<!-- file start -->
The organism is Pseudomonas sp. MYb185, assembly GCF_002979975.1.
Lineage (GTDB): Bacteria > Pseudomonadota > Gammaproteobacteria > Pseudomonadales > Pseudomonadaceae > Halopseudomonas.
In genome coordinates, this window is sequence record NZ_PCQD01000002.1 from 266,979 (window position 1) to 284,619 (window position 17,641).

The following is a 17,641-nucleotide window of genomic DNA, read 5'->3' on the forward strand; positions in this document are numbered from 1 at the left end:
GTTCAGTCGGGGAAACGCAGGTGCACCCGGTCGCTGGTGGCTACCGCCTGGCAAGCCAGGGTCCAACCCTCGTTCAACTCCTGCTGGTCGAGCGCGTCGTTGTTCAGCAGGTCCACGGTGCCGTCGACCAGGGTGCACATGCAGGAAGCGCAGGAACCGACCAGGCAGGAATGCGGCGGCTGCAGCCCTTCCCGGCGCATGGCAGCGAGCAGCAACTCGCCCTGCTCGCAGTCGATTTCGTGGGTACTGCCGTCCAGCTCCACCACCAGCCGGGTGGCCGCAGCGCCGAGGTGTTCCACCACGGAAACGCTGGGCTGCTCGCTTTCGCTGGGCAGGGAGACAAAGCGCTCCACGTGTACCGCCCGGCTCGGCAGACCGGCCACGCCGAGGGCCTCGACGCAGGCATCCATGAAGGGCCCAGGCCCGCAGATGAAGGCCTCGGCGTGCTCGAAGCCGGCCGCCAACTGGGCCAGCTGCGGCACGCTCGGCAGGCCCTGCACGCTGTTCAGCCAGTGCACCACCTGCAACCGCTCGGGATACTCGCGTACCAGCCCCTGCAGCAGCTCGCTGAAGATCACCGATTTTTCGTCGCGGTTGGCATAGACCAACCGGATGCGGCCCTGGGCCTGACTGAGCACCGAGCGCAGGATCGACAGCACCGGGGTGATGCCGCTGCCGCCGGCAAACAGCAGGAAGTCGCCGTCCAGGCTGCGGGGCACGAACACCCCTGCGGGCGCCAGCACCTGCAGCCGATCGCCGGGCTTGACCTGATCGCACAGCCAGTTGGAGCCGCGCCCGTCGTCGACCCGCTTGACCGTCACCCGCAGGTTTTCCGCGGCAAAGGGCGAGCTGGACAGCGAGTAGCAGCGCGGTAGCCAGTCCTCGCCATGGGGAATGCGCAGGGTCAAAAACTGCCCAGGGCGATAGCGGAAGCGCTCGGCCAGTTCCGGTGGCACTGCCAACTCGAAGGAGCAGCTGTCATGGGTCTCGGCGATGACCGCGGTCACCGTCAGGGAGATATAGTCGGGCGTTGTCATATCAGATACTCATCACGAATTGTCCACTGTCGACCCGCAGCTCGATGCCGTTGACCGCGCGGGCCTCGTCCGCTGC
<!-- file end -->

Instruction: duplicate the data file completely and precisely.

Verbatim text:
The organism is Pseudomonas sp. MYb185, assembly GCF_002979975.1.
Lineage (GTDB): Bacteria > Pseudomonadota > Gammaproteobacteria > Pseudomonadales > Pseudomonadaceae > Halopseudomonas.
In genome coordinates, this window is sequence record NZ_PCQD01000002.1 from 266,979 (window position 1) to 284,619 (window position 17,641).

The following is a 17,641-nucleotide window of genomic DNA, read 5'->3' on the forward strand; positions in this document are numbered from 1 at the left end:
GTTCAGTCGGGGAAACGCAGGTGCACCCGGTCGCTGGTGGCTACCGCCTGGCAAGCCAGGGTCCAACCCTCGTTCAACTCCTGCTGGTCGAGCGCGTCGTTGTTCAGCAGGTCCACGGTGCCGTCGACCAGGGTGCACATGCAGGAAGCGCAGGAACCGACCAGGCAGGAATGCGGCGGCTGCAGCCCTTCCCGGCGCATGGCAGCGAGCAGCAACTCGCCCTGCTCGCAGTCGATTTCGTGGGTACTGCCGTCCAGCTCCACCACCAGCCGGGTGGCCGCAGCGCCGAGGTGTTCCACCACGGAAACGCTGGGCTGCTCGCTTTCGCTGGGCAGGGAGACAAAGCGCTCCACGTGTACCGCCCGGCTCGGCAGACCGGCCACGCCGAGGGCCTCGACGCAGGCATCCATGAAGGGCCCAGGCCCGCAGATGAAGGCCTCGGCGTGCTCGAAGCCGGCCGCCAACTGGGCCAGCTGCGGCACGCTCGGCAGGCCCTGCACGCTGTTCAGCCAGTGCACCACCTGCAACCGCTCGGGATACTCGCGTACCAGCCCCTGCAGCAGCTCGCTGAAGATCACCGATTTTTCGTCGCGGTTGGCATAGACCAACCGGATGCGGCCCTGGGCCTGACTGAGCACCGAGCGCAGGATCGACAGCACCGGGGTGATGCCGCTGCCGCCGGCAAACAGCAGGAAGTCGCCGTCCAGGCTGCGGGGCACGAACACCCCTGCGGGCGCCAGCACCTGCAGCCGATCGCCGGGCTTGACCTGATCGCACAGCCAGTTGGAGCCGCGCCCGTCGTCGACCCGCTTGACCGTCACCCGCAGGTTTTCCGCGGCAAAGGGCGAGCTGGACAGCGAGTAGCAGCGCGGTAGCCAGTCCTCGCCATGGGGAATGCGCAGGGTCAAAAACTGCCCAGGGCGATAGCGGAAGCGCTCGGCCAGTTCCGGTGGCACTGCCAACTCGAAGGAGCAGCTGTCATGGGTCTCGGCGATGACCGCGGTCACCGTCAGGGAGATATAGTCGGGCGTTGTCATATCAGATACTCATCACGAATTGTCCACTGTCGACCCGCAGCTCGATGCCGTTGACCGCGCGGGCCTCGTCCGCTGC